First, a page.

ASO shakes up Paris-Nice format, unveils nervous route lacking time trial or summit finishes
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Tuesday, February 04, 2014

ASO shakes up Paris-Nice format, unveils nervous route lacking time trial or summit finishes

by Shane Stokes at 10:49 AM EST   comments
Categories: Pro Cycling, Paris-Nice
 
Revised course designed to promote attacking riding and tactical intelligence

Paris NiceFeaturing some steep climbs but lacking either a summit finish or a time trial, the route unveiled today of the 2014 Paris-Nice will place a clear emphasis on tactics and launching attacks at the right time.

Unlike the past two years which featured a time trial to the top of the Col d’Eze, this year’s race doesn’t provide any concessions to the experts against the clock. Instead, punchy, aggressive riders are more likely to succeed in the so-called Race to the Sun.

“This year, the route across France will force everyone to be on their guard at all times, knowing that no stage will give a decisive advantage to a consistent rouleur or an unbeatable climber,” stated race organisers ASO when unveiling the details. “The elimination of the time trial, giving way to eight road stages that are mainly designed as one-day classics, means that the brute strength of the time-triallists will not be rewarded this year.”

It said that the three previous winners, namely Tony Martin, Bradley Wiggins and Richie Porte, would be the ones who would likely suffer most from the removal of the time trial. ASO also pointed out that the total race distance had been extended to 1447 kilometres [904 miles], which is the longest distance since 1968.

However on that occasion, the race was one day longer at nine days.

The 72nd edition of the race will begin in the Yvelines area for the fifth consecutive time, the riders rolling out on Sunday March 9th. The opening leg rolls out from the town of Mantes-la-Jolie and, 162.5 kilometres later, races back into the same location for what is expected to be a big bunch sprint.

ASO is yet to release the profiles for all of the stages but it is expected that day two is another flat race. It begins in Rambouillet and concludes 205 kilometres later in Saint-Georges-sur-Baulche. The weather conditions and pattern of racing will determine if a bunch sprint or a breakaway will contest the finish.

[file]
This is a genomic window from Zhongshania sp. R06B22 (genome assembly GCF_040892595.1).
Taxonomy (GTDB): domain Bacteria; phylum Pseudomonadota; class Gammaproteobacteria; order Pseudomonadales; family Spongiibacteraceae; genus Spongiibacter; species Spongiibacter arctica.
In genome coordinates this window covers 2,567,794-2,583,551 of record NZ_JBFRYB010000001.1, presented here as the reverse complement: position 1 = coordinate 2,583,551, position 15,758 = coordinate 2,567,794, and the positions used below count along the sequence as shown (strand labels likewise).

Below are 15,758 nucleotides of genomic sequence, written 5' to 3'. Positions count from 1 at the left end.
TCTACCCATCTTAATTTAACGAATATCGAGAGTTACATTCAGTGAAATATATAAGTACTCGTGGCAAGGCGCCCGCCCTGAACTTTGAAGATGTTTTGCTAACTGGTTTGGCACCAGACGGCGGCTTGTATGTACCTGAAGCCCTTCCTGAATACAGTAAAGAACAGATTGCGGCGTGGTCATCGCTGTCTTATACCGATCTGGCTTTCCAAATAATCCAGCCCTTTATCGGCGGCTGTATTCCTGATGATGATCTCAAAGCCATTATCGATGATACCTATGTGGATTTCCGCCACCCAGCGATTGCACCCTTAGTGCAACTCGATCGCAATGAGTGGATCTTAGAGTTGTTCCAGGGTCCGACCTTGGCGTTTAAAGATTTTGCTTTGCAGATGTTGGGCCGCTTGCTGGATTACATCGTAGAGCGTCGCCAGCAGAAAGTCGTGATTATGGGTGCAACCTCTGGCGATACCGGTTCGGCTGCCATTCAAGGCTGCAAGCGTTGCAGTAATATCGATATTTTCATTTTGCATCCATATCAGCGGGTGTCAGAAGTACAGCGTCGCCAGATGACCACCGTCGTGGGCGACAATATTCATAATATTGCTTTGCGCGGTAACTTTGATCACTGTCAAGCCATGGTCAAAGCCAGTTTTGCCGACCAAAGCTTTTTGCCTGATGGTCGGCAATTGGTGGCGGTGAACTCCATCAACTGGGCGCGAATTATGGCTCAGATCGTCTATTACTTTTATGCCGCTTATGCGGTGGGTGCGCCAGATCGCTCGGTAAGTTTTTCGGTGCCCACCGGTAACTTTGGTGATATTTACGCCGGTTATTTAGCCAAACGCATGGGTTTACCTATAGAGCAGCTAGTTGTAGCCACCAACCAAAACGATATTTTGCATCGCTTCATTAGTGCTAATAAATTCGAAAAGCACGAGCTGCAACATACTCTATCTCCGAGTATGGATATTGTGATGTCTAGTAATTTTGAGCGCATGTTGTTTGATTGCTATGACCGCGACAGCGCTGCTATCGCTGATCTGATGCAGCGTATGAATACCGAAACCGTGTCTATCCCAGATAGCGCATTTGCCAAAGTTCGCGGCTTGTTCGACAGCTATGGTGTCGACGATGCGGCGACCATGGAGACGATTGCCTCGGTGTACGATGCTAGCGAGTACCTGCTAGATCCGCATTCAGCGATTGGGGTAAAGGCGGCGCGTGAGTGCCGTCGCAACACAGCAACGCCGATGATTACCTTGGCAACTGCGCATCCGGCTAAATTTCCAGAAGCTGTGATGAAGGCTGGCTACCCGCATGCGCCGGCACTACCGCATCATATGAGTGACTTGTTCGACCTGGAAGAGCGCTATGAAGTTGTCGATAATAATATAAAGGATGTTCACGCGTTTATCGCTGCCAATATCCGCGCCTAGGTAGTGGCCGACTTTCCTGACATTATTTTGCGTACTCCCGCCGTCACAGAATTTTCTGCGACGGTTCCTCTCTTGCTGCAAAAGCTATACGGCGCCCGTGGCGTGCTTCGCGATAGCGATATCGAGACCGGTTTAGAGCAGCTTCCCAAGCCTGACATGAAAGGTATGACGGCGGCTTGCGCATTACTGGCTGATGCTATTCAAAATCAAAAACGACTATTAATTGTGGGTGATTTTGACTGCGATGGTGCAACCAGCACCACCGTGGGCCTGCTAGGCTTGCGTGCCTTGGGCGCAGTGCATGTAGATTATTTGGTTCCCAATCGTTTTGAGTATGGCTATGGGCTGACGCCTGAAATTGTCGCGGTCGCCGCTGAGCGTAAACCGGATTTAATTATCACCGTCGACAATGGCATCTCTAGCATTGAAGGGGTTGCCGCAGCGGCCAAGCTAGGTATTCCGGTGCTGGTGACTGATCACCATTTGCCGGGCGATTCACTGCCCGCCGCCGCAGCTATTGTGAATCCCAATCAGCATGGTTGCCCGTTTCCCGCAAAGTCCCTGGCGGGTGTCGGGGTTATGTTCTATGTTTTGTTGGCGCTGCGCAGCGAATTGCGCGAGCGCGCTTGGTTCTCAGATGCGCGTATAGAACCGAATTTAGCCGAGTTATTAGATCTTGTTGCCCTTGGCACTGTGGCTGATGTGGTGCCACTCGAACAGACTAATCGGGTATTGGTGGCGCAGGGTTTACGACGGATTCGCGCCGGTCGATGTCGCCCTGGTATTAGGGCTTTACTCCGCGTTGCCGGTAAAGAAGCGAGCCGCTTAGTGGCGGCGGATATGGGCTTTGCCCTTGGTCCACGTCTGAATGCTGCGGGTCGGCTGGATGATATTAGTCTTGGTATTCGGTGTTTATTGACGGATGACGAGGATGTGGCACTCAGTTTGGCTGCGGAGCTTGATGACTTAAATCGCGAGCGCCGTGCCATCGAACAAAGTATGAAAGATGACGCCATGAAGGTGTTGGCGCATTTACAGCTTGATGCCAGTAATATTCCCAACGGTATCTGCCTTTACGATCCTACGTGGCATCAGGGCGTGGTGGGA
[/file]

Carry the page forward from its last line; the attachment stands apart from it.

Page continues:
Stage three continues the trek down south and runs 180 kilometres from Toucy to the Circuit de Nevers Magny-Cours. The riders will fight it out for the stage win on the motor racing circuit there, and again a bunch sprint looks like the likely outcome.

Things will be shaken up the following day during the 201.5 kilometre race from Nevers to Belleville. The peloton will race up the tough Mount Brouilly climb, which includes sections at 25% steepness. This will blow the bunch apart and, with only a short downhill run to the finish, will likely see a reshuffling of the general classification.

The action continues to heat up on stage five, which extends 152.5 kilometres from Crêches-sur-Saône to Rive-de-Gier. The stage includes four categorised climbs and while they are mostly category three ascents, the cat two Côte de Sainte Catherine is 12.5 kilometres long and tops out just over ten kilometres from the finish.



Stage six from Saint-Saturnin-lès-Avignon to Fayence is 221.5 kilometres long and is flatter than the previous day’s race, but does include the Mur de Fayence climb.

Things get considerably lumpier for the final two days of racing. Five climbs lurk on the seventh stage from Mougins to Biot Sofia Antipolis, including the first category Col de Vence and the identically-ranked Col de l’Êcre, but the final climb, the Côte de Gourdon comes a fully 64 kilometres from the finish. The effect of the climbs will be neutered as a result, with some sort of regrouping likely.



The final day of racing in Nice looks better-made to really shake things up; there are again five climbs littered along the route, but the last two of those are category one. The Côte de Peille is followed by the Col d’Èze and with just 13.5 kilometres from the summit to the line, a late change in the general classification is certainly possible.

The chances of this are further boosted by the presence of time bonuses on the finish line.



ASO states that the overall characteristics of the route should lead to nervous, aggressive racing. “As well as the absence of a time-trial, the search for steep, rough climbs rather than highly selective ascents will reward audacity over the natural talent of the mountaineers,” it says.

“The spreading out of difficulties will, however, allow the most decisive riders to make their mark on the hardest sections, where the seconds won will have a big effect by the time the peloton reaches the Promenade des Anglais in Nice.”


Paris Nice 2014:


Stage 1, Sunday 9 March: Mantes-la-Jolie - Mantes-la-Jolie, 162.5 km
Stage 2, Monday 10 March: Rambouillet - Saint-Georges-sur-Baulche, 205 km
Stage 3, Tuesday 11 March: Toucy - Circuit de Nevers Magny-Cours, 180 km
Stage 4, Wednesday 12 March: Nevers - Belleville, 201.5 km
Stage 5, Thursday 13 March: Crêches-sur-Saône - Rive-de-Gier, 152.5 km
Stage 6, Friday 14 March: Saint-Saturnin-lès-Avignon - Fayence, 221.5 km
Stage 7, Saturday 15 March: Mougins - Biot Sofia Antipolis, 195.5 km
Stage 8, Sunday 16 March: Nice - Nice, 128 km

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